Dr. Ken Cyree is the Dean of the School of Business and the Director of the Mississippi School of Banking at the University of Mississippi. He is also the Frank R. Day/Mississippi Bankers Association Chair of Banking, and a Professor of Finance at the University. He holds a Ph.D. in finance from the University of Tennessee at Knoxville. His research interests include banking and financial markets, and his papers have been published in the Journal of Business, Financial Management and Journal of Banking and Finance, among other academic journals.
- The culture of debt financing in the Southeast has typically been risk-averse and remains that way today.
- Because traditional banks remain risk-averse in debt financing, there are more investment opportunities in the Southeast for private equity firms, venture capital firms and angel investors.
- To best fuel middle market growth and activity in the Southeast, create partnerships between venture capitalism, private equity, traditional banking and hedge funds to support companies from inception to the middle market stage and beyond.
- The intellectual capital found in the South’s college towns and cities have the resources to spur entrepreneurial growth.
Q. From your academic perspective, what are some middle market trends you’re seeing in the Southeast region of the U.S.?
A. In general, I would describe the areas I’m familiar with — my home in Mississippi and places I often travel, such as Louisiana, Memphis, Nashville, Birmingham and Tampa — as having a measured pace in terms of middle market activity. From my experience and conversations, the South is doing better than many other places in the country with regards to deals in the middle market.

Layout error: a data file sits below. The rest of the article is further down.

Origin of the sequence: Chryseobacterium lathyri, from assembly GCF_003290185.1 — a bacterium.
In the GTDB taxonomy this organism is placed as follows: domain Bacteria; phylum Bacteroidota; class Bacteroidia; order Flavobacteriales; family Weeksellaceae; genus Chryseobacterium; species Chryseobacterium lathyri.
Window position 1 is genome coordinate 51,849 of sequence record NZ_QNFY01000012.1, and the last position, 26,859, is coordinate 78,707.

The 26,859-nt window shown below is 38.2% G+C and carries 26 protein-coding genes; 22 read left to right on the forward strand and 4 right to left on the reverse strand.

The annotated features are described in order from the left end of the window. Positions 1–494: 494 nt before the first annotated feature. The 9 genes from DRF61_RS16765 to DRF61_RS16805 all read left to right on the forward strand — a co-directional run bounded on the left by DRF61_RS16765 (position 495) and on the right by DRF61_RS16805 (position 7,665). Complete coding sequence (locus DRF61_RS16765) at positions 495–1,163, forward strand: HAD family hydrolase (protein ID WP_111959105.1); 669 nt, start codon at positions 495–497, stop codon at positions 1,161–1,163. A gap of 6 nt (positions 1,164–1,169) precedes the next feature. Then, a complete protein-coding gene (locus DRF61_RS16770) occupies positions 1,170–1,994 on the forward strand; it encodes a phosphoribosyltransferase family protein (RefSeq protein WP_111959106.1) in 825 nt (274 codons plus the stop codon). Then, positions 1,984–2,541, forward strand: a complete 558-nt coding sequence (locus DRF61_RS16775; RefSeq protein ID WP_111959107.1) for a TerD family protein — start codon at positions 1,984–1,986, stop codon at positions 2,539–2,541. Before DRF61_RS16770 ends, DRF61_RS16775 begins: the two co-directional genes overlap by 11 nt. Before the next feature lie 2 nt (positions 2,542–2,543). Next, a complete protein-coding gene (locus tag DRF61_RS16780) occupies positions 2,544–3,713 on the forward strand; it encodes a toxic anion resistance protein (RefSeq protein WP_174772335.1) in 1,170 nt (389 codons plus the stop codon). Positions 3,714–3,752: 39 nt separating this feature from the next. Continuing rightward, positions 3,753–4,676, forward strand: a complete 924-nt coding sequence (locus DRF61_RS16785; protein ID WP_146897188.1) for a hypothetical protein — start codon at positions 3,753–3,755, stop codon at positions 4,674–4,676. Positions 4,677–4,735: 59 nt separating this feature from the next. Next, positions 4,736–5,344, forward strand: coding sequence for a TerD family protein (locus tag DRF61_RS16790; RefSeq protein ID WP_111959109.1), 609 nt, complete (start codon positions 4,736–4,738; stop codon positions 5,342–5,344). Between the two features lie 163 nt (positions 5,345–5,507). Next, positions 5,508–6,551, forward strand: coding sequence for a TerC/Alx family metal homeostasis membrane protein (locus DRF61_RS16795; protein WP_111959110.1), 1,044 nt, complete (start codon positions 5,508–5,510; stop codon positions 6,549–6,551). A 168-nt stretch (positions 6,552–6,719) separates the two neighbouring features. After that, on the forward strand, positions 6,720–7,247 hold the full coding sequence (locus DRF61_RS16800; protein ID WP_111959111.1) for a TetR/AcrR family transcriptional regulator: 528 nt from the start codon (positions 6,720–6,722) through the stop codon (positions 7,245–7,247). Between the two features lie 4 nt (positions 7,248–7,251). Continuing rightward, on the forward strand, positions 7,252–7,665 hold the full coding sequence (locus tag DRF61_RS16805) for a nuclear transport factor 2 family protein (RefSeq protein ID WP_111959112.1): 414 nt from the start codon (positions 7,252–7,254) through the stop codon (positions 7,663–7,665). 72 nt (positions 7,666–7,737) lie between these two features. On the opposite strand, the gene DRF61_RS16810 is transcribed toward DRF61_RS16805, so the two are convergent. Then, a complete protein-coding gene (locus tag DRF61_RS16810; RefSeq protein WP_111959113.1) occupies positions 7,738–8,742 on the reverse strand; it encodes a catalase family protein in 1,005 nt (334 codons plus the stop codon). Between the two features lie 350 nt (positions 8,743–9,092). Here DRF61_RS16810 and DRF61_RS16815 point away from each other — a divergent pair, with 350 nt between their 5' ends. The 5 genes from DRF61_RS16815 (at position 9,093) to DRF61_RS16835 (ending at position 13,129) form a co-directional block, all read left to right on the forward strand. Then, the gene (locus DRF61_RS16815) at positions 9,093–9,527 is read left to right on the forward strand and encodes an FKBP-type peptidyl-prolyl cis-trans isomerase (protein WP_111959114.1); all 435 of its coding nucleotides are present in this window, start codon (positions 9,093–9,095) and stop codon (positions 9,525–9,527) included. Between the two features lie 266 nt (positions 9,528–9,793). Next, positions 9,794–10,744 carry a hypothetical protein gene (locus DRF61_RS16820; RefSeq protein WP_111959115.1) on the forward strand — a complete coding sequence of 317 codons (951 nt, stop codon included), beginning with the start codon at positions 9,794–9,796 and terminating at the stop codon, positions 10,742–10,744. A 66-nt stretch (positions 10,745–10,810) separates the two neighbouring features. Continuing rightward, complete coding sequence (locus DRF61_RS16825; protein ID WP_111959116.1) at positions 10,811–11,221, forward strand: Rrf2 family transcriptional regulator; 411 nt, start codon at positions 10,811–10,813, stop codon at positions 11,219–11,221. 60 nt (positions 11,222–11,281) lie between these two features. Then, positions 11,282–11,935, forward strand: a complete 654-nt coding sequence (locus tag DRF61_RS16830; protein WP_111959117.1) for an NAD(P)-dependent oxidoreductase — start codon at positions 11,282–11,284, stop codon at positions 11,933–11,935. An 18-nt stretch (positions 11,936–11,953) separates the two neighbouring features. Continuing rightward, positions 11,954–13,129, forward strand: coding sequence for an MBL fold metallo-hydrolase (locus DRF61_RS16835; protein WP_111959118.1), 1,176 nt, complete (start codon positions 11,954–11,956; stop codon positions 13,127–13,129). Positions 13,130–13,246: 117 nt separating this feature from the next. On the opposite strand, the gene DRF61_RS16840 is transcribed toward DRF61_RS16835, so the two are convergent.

There are certain “hot pockets” in the South, where there is significant activity right now in middle market mergers and acquisitions. Two such towns that quickly come to mind – Nashville, Tenn. and Oxford, Miss. – are both homes to universities, and I think that plays a significant role in economic growth and development.
In rural spots, activity is typically much slower, with less opportunity for economic growth. Cities like Atlanta are growing rapidly, whereas other cities in Georgia, such as Macon or Savannah, might only see a fraction of the activity that happens in Atlanta. Trying to balance growth across all economic climates contributes to the measured pace of the South.
Q. Why do you think that college towns, in particular, typically reflect a hotter market?
A. There is a great deal of intellectual capital in towns with universities, and it comes from both students and professors. The energy and enthusiasm of students who are eager to build businesses create a vibrant sense of entrepreneurialism throughout the community. As a result, many people want to live and work in these areas. Young impresarios find guidance and mentorship from professors or through programs within their schools, further increasing their chances of success.
Universities also foster an environment of shared knowledge and entrepreneurialism that makes job creation by way of new businesses noticeably easier and more efficient than it might be for a town without these intellectual resources. And because of the range of knowledge that exists in a university community, a diverse group of industries can be supported. The lack of diversification and support is visible in rural communities with one industrial focus. If a small community’s main industry declines, and there are no new ideas or opportunities coming in through the creation of new businesses, it creates a difficult situation for the entire town.
Q. Much of your academic history has been spent researching traditional banking. What is your opinion on debt financing in the Southeast?